• The SAT is going digital in 2024 with two broad sections: Reading & Writing and Math.
  • Each section is split into two modules, with your performance on the first part determining the difficulty of the second. 
  • Some schools offer free access to online test preparation platforms through their subscriptions. Check with your school to see if they offer this service.
  • Aim for an SAT score that is on par with or higher than the average score accepted by your dream school, but apply even if you’re below that—admissions offices consider many factors.
  • College Board’s Skills Insight tool can help you estimate your SAT score based on your current skills and knowledge. More details are provided below.

The SAT is a tough cookie, but it’s also a golden opportunity to show off your grit and tenacity. You can spin yarns about your SAT prep adventure in your college application essays.

It’s not just about the final score, but the whole enchilada—the late-night cramming sessions, the unyielding chase for perfection, and the determination to bring your A-game. It’s about setting your sights on a goal, hustling to reach it, and gaining wisdom along the way. 

And when you finally step up to give it your all, you know you’ve earned your place. So, open up your books and laptop and tap your study-timer to go.

The SAT (Scholastic Aptitude Test) is a standardized test widely used for college admissions. Here are a few reasons why you might consider taking the SAT:

  • College Admissions: Many colleges and universities, especially in the U.S., use SAT scores as one of the many factors in admissions decisions. A good score can help you stand out among other applicants.
  • Scholarship Opportunities: Some scholarships use SAT scores as part of their criteria for eligibility. A high SAT score can potentially open doors to financial aid.
  • Skills Assessment: The SAT tests your skills in reading, writing, and math – subjects that are taught every day in high school classrooms. These are skills that are critical for success in college and beyond.
  • Comparative Tool: Since it’s a standardized test, SAT provides a fair platform for colleges to compare the credentials of students from different backgrounds and schools.
  • Identifying Strengths and Weaknesses: Your SAT score can help identify academic areas where you excel or need improvement, which can guide your preparation for college-level coursework.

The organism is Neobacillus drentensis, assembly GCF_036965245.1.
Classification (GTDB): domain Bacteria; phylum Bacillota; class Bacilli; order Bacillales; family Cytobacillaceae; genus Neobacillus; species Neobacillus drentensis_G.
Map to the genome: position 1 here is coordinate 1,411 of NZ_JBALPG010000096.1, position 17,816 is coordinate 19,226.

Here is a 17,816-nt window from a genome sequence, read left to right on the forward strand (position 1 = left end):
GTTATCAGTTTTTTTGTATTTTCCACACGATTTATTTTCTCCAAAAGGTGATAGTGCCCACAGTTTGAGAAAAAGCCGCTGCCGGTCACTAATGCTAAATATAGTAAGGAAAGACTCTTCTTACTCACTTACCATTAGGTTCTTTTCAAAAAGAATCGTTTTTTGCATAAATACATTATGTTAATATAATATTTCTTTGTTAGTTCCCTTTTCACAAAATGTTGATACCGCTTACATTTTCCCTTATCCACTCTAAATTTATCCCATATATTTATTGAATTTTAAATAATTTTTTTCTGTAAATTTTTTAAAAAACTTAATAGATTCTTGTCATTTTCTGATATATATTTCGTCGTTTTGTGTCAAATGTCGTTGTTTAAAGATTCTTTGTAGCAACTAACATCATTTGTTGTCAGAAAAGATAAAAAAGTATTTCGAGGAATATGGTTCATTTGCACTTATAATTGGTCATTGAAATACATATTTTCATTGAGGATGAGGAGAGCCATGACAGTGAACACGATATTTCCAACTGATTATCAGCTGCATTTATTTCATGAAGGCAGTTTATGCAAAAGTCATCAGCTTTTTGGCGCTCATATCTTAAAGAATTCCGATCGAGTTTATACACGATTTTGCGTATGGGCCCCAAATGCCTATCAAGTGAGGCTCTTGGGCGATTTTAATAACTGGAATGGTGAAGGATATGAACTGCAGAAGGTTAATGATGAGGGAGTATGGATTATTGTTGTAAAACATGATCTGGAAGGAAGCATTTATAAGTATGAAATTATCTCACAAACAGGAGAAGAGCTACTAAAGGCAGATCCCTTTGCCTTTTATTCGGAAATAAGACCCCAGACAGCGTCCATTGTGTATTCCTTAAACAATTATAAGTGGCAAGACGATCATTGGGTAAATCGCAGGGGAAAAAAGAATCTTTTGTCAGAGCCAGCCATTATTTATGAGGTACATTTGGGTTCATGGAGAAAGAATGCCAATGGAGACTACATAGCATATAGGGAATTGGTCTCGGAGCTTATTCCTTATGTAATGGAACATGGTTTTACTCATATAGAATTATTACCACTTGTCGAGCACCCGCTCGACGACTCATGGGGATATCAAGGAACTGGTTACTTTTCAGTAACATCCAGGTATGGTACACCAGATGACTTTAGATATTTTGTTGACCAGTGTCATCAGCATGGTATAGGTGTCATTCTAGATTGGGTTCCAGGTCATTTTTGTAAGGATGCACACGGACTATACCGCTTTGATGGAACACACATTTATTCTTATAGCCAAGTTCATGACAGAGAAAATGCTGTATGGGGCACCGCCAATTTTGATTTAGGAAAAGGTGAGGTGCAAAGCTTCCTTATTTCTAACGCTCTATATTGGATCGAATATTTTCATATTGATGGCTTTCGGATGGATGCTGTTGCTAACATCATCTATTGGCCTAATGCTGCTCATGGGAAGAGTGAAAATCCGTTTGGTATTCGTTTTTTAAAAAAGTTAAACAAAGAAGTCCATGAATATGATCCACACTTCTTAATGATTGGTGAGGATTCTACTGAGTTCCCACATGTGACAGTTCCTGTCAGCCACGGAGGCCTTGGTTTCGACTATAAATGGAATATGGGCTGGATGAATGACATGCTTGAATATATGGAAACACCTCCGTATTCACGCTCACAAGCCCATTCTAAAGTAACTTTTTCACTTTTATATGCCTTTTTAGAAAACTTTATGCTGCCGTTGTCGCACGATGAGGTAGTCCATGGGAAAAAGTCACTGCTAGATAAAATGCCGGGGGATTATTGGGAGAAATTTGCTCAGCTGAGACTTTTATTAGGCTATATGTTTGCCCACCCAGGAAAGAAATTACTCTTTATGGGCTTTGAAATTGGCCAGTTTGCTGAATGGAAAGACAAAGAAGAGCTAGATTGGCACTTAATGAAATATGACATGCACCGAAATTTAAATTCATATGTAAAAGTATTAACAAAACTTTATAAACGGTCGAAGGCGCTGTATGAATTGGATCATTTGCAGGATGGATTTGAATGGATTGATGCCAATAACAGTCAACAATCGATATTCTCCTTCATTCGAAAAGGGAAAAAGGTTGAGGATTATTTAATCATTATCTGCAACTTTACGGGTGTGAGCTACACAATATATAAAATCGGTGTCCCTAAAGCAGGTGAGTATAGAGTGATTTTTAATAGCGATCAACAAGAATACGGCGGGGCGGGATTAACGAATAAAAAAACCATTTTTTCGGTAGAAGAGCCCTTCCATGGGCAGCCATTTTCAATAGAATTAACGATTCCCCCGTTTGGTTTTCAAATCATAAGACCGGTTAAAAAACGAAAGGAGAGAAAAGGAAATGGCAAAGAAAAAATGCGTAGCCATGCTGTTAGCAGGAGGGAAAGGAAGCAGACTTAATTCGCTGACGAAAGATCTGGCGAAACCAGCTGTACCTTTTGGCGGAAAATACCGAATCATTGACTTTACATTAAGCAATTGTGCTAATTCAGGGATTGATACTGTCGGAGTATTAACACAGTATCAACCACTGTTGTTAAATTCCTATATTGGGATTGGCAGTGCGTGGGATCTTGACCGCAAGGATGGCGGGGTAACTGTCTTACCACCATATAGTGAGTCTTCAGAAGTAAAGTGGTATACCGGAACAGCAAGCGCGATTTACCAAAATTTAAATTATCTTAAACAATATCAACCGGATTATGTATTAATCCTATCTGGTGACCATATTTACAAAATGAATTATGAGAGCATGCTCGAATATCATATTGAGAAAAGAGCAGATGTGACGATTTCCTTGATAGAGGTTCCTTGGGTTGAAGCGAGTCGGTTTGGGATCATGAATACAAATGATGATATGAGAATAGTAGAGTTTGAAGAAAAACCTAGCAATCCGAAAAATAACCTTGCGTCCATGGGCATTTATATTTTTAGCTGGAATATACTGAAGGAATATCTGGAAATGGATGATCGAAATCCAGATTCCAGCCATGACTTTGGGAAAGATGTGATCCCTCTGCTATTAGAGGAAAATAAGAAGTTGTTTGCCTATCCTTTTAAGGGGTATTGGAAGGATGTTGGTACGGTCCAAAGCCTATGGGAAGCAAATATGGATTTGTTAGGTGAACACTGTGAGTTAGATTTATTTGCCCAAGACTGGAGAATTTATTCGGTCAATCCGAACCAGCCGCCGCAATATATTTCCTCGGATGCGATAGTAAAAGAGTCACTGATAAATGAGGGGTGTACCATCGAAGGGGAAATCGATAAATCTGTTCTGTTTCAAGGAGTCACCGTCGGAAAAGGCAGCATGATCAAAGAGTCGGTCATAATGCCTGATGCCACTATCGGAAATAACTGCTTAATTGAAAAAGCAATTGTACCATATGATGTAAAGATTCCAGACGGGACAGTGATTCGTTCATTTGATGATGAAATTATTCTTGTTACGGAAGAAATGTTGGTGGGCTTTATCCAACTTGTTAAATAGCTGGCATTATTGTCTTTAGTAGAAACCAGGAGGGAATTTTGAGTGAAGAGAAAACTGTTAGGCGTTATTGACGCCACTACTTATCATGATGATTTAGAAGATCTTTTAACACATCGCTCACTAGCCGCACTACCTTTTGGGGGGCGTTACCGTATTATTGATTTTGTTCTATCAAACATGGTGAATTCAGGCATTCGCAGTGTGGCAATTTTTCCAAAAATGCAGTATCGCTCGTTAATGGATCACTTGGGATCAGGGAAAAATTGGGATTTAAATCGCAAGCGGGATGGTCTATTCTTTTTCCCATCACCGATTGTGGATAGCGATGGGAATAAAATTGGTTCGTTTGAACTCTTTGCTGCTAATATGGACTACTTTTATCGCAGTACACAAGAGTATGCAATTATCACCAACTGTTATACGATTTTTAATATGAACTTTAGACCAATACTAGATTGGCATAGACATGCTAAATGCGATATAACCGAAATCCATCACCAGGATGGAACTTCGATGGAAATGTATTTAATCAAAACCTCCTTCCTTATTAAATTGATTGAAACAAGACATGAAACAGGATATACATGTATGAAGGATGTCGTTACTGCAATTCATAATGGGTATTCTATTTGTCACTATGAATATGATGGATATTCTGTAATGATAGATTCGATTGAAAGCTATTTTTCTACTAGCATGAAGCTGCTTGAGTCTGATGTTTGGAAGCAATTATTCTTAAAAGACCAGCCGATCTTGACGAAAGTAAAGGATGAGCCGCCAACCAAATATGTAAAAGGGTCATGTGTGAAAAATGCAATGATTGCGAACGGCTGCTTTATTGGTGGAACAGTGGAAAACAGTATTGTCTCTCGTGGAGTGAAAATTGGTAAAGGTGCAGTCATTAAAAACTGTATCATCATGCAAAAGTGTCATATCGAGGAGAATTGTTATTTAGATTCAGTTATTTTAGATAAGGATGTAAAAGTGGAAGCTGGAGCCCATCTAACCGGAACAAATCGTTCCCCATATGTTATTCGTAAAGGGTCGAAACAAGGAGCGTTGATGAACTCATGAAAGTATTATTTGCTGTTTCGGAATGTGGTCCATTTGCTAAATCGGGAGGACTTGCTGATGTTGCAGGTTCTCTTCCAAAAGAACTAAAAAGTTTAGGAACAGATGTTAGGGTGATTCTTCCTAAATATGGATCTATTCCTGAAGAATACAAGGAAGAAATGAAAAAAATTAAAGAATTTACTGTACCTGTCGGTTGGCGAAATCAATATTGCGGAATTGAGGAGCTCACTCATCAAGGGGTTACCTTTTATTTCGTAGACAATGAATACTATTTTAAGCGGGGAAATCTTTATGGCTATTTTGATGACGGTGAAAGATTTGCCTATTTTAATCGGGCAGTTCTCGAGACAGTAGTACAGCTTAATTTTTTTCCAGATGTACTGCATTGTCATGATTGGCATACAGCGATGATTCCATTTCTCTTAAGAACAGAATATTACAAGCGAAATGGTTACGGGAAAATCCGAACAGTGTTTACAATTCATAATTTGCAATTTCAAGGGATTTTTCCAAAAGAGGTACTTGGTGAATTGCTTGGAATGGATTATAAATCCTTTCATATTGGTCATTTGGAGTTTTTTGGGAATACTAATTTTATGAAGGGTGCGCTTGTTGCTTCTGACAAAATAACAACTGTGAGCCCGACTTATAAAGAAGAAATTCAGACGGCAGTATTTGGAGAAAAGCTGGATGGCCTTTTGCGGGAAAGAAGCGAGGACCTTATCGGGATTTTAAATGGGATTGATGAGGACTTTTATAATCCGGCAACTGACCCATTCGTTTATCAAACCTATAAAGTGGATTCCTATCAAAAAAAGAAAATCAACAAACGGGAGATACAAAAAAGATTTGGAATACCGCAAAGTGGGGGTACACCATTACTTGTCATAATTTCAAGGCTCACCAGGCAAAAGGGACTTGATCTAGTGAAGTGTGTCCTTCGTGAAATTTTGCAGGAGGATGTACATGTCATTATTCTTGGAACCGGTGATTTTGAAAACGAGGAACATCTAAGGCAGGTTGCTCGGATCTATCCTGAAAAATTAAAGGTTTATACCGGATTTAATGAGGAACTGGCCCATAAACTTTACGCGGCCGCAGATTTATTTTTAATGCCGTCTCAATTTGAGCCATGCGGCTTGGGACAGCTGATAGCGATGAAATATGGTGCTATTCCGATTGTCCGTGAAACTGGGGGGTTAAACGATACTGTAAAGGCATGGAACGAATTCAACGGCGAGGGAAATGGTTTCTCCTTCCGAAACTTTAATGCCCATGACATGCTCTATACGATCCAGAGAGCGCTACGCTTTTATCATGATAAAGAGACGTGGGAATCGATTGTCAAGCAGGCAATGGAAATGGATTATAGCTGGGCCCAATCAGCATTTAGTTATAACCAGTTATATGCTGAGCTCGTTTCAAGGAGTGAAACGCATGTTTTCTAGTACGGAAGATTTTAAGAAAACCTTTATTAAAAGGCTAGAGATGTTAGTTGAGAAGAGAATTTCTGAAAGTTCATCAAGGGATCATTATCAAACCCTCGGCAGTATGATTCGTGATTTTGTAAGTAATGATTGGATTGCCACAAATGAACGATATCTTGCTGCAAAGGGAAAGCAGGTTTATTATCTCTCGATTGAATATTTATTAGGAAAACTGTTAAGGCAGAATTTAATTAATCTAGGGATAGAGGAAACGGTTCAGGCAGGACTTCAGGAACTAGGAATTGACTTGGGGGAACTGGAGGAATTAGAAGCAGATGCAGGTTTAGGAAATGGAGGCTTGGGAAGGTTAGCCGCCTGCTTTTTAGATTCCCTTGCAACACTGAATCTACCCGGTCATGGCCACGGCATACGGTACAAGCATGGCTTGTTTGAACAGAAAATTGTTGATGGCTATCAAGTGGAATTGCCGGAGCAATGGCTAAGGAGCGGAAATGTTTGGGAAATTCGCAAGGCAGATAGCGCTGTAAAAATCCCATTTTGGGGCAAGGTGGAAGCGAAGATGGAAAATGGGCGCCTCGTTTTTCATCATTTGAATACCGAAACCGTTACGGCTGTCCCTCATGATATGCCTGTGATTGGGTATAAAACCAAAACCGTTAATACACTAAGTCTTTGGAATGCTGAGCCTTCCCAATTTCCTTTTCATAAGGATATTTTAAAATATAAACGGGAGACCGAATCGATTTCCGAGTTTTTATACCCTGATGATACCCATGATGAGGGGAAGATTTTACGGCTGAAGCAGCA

The SAT is switching to a digital format in 2024. You can take the test on a desktop, laptop, Chromebook, or iPad, either school-owned or personal, running on Windows or Mac. However, cell phones are not permitted for testing.

One advantage of the digital test is quicker score reports, available within days instead of weeks. This allows you to know your performance sooner and decide if a retake is necessary.

The digital SAT will only be administered in schools and designated testing centers, not at home, with a proctor present during the exam. The SAT School Day will continue, just in an online format.

Accommodations for paper testing will still be available for those who need them, including extended time, text to speech, braille, etc. These accommodations will remain the same as those offered for the paper-only SAT.

Here are the test dates for SAT 2024 going digital:

SAT Test DateRegistration DeadlineDeadline for Changes, Regular Cancellation, and Late Registration
Mar 9, 2024Feb 23, 2024February 27, 2024
May 4, 2024Apr 19, 2024April 23, 2024
June 1, 2024May 16, 2024May 21, 2024
August 24, 2024 (Anticipated)Yet to arriveYet to arrive
October 5, 2024 (Anticipated)Yet to arriveYet to arrive
November 2, 2024 (Anticipated)Yet to arriveYet to arrive
December 7, 2024 (Anticipated)Yet to arriveYet to arrive
Source: https://satsuite.collegeboard.org/digital/digital-testing/dates-deadlines

Here’s how the new digital SAT is going to be structured in a nutshell:

SAT Sections:

The SAT contains two broad sections:

  • Reading & Writing
  • Math

And every section is again broken down into two equal length modules with the same overall structure. But the difficulty of these questions vary by each module. 

The digital SAT introduces adaptive testing. Your performance on the first module impacts the difficulty of the second. And this “adaptive testing” applies to both the reading and writing and math sections.

You can start your test with the ‘reading’ questions, then move on to the ‘writing’ ones. After a 10-minute break, you can dive into the math section.

SAT Scoring:

Your SAT score will range from 400 to 1600—that’s 200 to 800 for each separate section. 

SAT Timing:

The digital SAT takes a total of 2 hours and 14 minutes to complete. This includes 64 minutes (32 + 32 minutes) for the 54 questions in the reading and writing section, and 70 minutes (35 + 35 minutes) for the 44 questions in the math section.